04/19/2022, M3.7 swarm near Brawley

Last updated April 21st, 2022

Significant Events

  • Largest event: M3.7, 19 Apr 2022 13:30:08 PDT, (32.910, -115.513), depth 15.6km. 8km SSE of Brawley, California.
  • As of 21 Apr 2022, 12:34PM PDT, the following event numbers have been recorded in the swarm:
    • M≥3: 6
    • M≥2: 26
  • All M3 events recorded:
    • M 3.6 19 Apr 2022 13:22:41 PDT, (32.910, -115.515), 40241424
    • M 3.7 19 Apr 2022 13:30:08 PDT, (32.910, -115.513), 40241440
    • M 3.3 19 Apr 2022 20:56:46 PDT, (32.915, -115.517), 40241816
    • M 3.4 19 Apr 2022 22:19:44 PDT, (32.917, -115.510), 40241880
    • M 3.3 20 Apr 2022 16:52:47 PDT, (32.917, -115.513), 40242720
    • M 3.6 21 Apr 2022 11:58:50 PDT, (32.892, -115.513), 40243288

Swarm Numbers

  • As of 21 Apr 2022, 12:34PM PDT, we have recorded 60 events in the swarm (within a 20 km radius, and counting 5 days before the largest event). The smallest event is magnitude 1.2. Many of the smaller events are still being analyzed and will be gradually added to the catalogue.
  • More activity is expected in the next few days, swarm activity in Southern California can continue for hours, days, weeks, months or years. For more information on swarms please see our Swarm page.

Historical Seismicity

  • Since our records began in 1932 we’ve had 114 events of M4 or greater within 10km of today’s event.
  • The largest historic event was M6.9 on 1940/05/19.
  • The most recent historic event was M4.0 on 01 Oct 2020.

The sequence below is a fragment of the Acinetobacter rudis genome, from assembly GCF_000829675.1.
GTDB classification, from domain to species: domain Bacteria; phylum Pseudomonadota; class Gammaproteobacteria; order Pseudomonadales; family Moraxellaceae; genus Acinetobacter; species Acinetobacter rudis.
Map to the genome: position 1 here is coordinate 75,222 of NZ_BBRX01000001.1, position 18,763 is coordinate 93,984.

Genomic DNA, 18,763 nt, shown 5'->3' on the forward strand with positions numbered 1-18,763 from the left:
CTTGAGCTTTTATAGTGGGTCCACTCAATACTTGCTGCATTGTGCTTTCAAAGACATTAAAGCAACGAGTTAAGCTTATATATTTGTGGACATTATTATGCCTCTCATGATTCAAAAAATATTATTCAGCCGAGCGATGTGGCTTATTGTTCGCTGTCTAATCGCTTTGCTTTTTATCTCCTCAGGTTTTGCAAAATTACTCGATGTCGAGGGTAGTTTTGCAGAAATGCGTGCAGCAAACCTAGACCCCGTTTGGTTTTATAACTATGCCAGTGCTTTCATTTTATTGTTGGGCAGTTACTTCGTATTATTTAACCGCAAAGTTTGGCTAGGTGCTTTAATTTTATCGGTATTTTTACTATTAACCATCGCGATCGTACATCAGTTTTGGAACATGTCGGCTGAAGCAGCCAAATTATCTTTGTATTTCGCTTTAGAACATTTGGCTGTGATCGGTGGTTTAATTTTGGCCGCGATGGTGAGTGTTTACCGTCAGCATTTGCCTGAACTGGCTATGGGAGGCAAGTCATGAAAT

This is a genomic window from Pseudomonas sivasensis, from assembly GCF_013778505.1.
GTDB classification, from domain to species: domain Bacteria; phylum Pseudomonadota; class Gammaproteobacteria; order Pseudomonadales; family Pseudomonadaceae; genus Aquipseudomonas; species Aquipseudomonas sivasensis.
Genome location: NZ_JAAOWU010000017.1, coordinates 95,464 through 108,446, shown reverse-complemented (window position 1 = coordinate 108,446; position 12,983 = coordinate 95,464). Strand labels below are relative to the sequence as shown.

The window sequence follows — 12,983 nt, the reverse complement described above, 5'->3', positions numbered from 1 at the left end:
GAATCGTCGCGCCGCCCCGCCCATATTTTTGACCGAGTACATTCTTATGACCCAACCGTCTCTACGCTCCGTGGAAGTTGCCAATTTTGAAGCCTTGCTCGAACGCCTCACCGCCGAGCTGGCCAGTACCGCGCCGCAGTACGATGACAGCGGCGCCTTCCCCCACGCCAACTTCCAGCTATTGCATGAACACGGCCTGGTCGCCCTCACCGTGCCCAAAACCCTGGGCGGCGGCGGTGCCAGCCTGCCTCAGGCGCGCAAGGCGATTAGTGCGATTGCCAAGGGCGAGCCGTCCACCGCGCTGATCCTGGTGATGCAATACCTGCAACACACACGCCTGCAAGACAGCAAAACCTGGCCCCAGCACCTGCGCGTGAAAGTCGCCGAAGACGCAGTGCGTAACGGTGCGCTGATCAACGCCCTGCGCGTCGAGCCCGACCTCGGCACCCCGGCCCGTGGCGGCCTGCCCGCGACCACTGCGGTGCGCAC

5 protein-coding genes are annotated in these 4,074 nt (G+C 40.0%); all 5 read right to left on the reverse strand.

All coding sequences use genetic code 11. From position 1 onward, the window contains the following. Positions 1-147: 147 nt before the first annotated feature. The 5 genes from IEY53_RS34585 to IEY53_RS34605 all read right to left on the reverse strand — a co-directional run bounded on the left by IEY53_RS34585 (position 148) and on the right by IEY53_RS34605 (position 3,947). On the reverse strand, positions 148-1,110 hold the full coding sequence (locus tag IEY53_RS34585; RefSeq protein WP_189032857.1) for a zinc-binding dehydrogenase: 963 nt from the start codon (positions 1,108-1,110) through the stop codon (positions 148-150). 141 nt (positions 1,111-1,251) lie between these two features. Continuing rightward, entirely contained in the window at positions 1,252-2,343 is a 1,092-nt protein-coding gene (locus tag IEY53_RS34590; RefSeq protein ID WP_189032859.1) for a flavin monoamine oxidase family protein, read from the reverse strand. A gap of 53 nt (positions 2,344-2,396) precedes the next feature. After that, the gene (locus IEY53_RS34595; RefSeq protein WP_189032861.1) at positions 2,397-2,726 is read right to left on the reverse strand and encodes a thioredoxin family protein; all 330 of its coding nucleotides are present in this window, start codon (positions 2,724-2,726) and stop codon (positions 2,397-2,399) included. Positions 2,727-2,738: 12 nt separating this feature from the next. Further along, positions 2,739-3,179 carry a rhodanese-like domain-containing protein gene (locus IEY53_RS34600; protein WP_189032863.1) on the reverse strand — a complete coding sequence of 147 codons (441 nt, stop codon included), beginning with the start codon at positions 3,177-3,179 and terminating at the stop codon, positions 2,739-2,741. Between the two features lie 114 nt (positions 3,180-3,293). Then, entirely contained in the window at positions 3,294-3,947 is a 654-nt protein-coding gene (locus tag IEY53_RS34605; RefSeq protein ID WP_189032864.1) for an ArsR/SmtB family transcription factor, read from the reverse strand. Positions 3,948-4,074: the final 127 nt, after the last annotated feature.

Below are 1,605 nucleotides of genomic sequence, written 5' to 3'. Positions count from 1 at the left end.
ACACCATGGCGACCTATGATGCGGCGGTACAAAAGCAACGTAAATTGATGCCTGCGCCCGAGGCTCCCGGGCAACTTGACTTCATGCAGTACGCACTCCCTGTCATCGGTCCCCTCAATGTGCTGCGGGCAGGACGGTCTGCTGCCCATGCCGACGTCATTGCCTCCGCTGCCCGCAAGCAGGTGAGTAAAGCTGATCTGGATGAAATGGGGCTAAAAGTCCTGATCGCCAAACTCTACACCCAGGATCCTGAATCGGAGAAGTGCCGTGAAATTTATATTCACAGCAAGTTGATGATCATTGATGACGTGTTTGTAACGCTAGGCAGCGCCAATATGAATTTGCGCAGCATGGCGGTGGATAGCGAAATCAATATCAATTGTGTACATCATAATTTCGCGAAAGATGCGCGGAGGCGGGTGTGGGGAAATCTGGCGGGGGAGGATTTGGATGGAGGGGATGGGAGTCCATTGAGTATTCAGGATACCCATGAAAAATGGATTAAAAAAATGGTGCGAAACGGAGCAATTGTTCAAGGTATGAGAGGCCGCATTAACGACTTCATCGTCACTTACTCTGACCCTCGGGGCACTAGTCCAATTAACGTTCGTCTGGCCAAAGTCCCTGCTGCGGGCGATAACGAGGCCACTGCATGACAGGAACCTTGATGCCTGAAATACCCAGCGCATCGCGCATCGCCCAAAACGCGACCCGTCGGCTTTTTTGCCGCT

Faults

  • CFM fault associations: most likely Imperial fault; Edip segment (38%). Alternates: Not associated with a CFM modeled fault (14%), Other CFM faults (48%).*
  • Nearby faults: Imperial fault (2.5 km), Brawley seismic zone (Brawley fault zone) (3.1 km), Brawley seismic zone (4.9 km), San Jacinto fault zone, Superstition Hills section (Wienert fault) (12.6 km) and San Jacinto fault zone, Superstition Hills section (Superstition Hills flt) (13.8 km).**

Additional Information


Below are the waveform data associated with this event, as recorded in our Live Seismograms Feed.


*Earthquakes can occur both near or on major known faults, and in places where no clear fault zones are known. Using the statistical method of Evans et al. (in prep. 2019) the location and focal mechanism of this earthquake suggest the above association with modeled faults in the Community Fault Model (CFM) provided by the Southern California Earthquake Center (SCEC) and Harvard University. Note that the CFM fault association may be different from the nearby faults list. Differences may arise due to different fault databases, and because the CFM fault association uses the hypocenter with relation to subsurface 3-dimensional fault orientation models, while the nearby faults list utilizes mapped surface traces as they relate to the epicenter.

CFM Fault: SCEC CFM 5.0 Fault name and closest segment if available; The CFM is maintained by Harvard University, Dept of Earth & Planetary Sciences.

Probability: The probability in percent the earthquake is associated with this fault.

SCSN: Caltech/USGS Southern California Seismic Network

**U.S. Geological Survey and California Geological Survey, 2006, Quaternary fault and fold database for the United States, accessed 2015, from USGS web site: https://earthquake.usgs.gov/hazards/qfaults/

This information is subject to change as more up-to-date data become available.

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